So this is more of question than a blog. Since I am a part time agent where do you think my time is best spend trying to get business? Calling

Asked by Ed Hodkinson, Levittown, NY Fri May 13, 2011


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Shanan Sheph…, Agent, Austin, TX
Mon Aug 1, 2011
Hello Ed! I spent my first year in Real Estate working a full time job too. I did it because I was reluctant to give up my salary for straight commission. I stayed really busy and after the first year I dove into it full time. I found that the best way to build my business was to take call duty on the weekends (nobody usually wanted to do this anyway), hosting open houses for fellow agents, and naturally just getting the word out to everyone I knew! It only takes a few sales to establish a strong referral base. My theory is simply to treat every client (regardless of budget) like they are my own family...I have had LOTS of referrals from previous buyers and sellers simply because they felt like I truly cared about their needs. I'm sure you will find similar outcomes as well! Best wishes to you for a wildly successful career in Real Estate.
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Doug Vogelsa…, Agent, Austin, TX
Fri May 13, 2011
Ed, I gotta tell you, getting the business is a full-time job. Prospecting probably takes 20-25% of all hours I spend working in this career. I have tried bunches of different ways from cold-calling to door-knocking to e-newsletters to mailers to networking groups.

Simply put, your efforts are best placed where you feel comfortable. It's not what you do, it's that you do it regularly and consistently. If you hate knocking on strangers' doors, it will not only show on your face, but you will learn to hate the job. If you feel better calling on FSBO's, it will show up with results. Good luck!

Doug Vogelsass
Agents For Change Real Estate
1 vote
Betina Forem…, Agent, Austin, TX
Thu Dec 8, 2011
Dear Ed,
I must agree, this business is a fulltime job and then some. Potential clients want answers now, not three days later on your day off from your "real job". Most successful Realtors work 7 days a week, maybe not 24 hours a day but it feels like it sometimes. your best bet is to focus on your sphere of influence. Those people already know and trust you and know how strong your work ethic is. Stick with what works for you. Good luck!
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Linda Lorenzo, Agent, McKinney, TX
Sat Jul 30, 2011
You can work the FSBO market. Knock on their door and ask if you can preview their home so that you can
add it to your inventory of possible homes to show buyers, there is nothing wrong with that. You don't have to have a buyer, most FSBO's will be happy to have you look at their home. Give them some of your cards and tell them if they get an unrepresented buyer you would be happy to represent them. Keep checking back with them to see how their marketing is going, send them information of value. Also the expired market is a great resource to work as they already are familar with the process and ready to hire another agent as they are probably frustrated with their current agent. Good luck.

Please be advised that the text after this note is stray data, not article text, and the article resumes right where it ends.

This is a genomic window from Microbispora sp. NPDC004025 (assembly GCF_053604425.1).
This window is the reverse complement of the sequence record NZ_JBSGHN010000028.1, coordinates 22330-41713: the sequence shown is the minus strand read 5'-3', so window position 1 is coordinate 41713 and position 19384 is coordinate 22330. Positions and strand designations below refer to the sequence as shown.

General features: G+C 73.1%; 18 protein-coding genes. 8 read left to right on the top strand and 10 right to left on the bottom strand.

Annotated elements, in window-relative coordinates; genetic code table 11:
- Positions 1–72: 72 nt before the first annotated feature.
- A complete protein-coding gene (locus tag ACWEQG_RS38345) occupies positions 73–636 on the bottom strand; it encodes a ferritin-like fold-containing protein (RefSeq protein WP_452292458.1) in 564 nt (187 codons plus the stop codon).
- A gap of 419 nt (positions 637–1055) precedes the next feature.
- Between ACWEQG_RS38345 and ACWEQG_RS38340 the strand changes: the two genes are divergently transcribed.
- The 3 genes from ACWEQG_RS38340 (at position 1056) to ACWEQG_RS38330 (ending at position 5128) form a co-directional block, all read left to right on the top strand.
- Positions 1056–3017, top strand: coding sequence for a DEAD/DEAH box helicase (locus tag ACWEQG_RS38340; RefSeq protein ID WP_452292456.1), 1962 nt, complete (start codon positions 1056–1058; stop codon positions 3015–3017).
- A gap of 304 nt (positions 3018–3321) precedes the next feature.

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Ron Thomas, Agent, Fresno, CA
Fri Jul 29, 2011
Some of the bigger firms use rookies to canvass FSBO's:
There's a reason why.
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Perry Hender…, Agent, Austin, TX
Fri Jul 29, 2011
Do as many video blogs you can possibly do. Focus on your "farm". Get your name out there....
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Betina Forem…, Agent, Austin, TX
Mon Jul 25, 2011
Another idea is to find a local full time agent that has listings. Ask them if you can do Open Houses for them. They may be grateful to have someone to help make the home available to potential buyers. Good luck!
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Gerard Carney, Agent, Spring Hill, FL
Mon Jul 25, 2011
Best time spent as a new and a part time agent is to ask other agents that are full time but have obligations after work hours that you are available to show homes and help with Open houses! Partner up with a team or another person, one that needs someone to cover certain hours of the day, say A mother who wants to keep after 5pm and weekends free!
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Gerard Carney, Agent, Spring Hill, FL
Mon Jul 25, 2011
Ed you can't call a FSBO to solicit their business, you can call if you have a buyer that says they are interested in the property, again there is no promise or agreement that the FSBO will pay you anything for the lead unles you have them sign an agreement when you bring the potential buyer! Federal Law does state though that as agents and Realtors we are not allowed to cold call aFSBO without a buyer in hand!
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Betina Forem…, Agent, Austin, TX
Mon Jul 25, 2011
Dear Ed,
I would spend a little money on a decent website. The main thing is to work your sphere of influence. Most of my business is referrals from: friends, family, and associates in other states and of course repeat business. Good luck getting started!

Betina Foreman- Realtor, C.N.E.
Austin Home Girls Realty
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Annette Law…, Agent, Palm Harbor, FL
Tue May 24, 2011
Looks like you have been on Trulia for a while now. When I look at your Trulia profile, I can only call it 'profile-lite.' No brokerage or indication of how long you've been in the business, congrats on email and telephone #.
Morale: People need to know who you are, what you do and what makes you different. Don't be a secret agent.

Getting business, a good and profound business question. It begins with you and the 5 Steps to Knowing You are actually in business.

1. Without using real estate jargon, no reference to the fees you pay to play in the game, no reliance or rules, process and such, explain the value you bring into a real estate transaction. Why do you deserve a piece of the homeonwers equity? Now, focus this response to deliver in an elevator speech. (Time it takes to ride elevator to top floor) Run it by your non-realestate freinds and ask them if they BELIEVE!
Morale: If you don't know your value as perceived by your buyer or seller, you are on a sinking ship.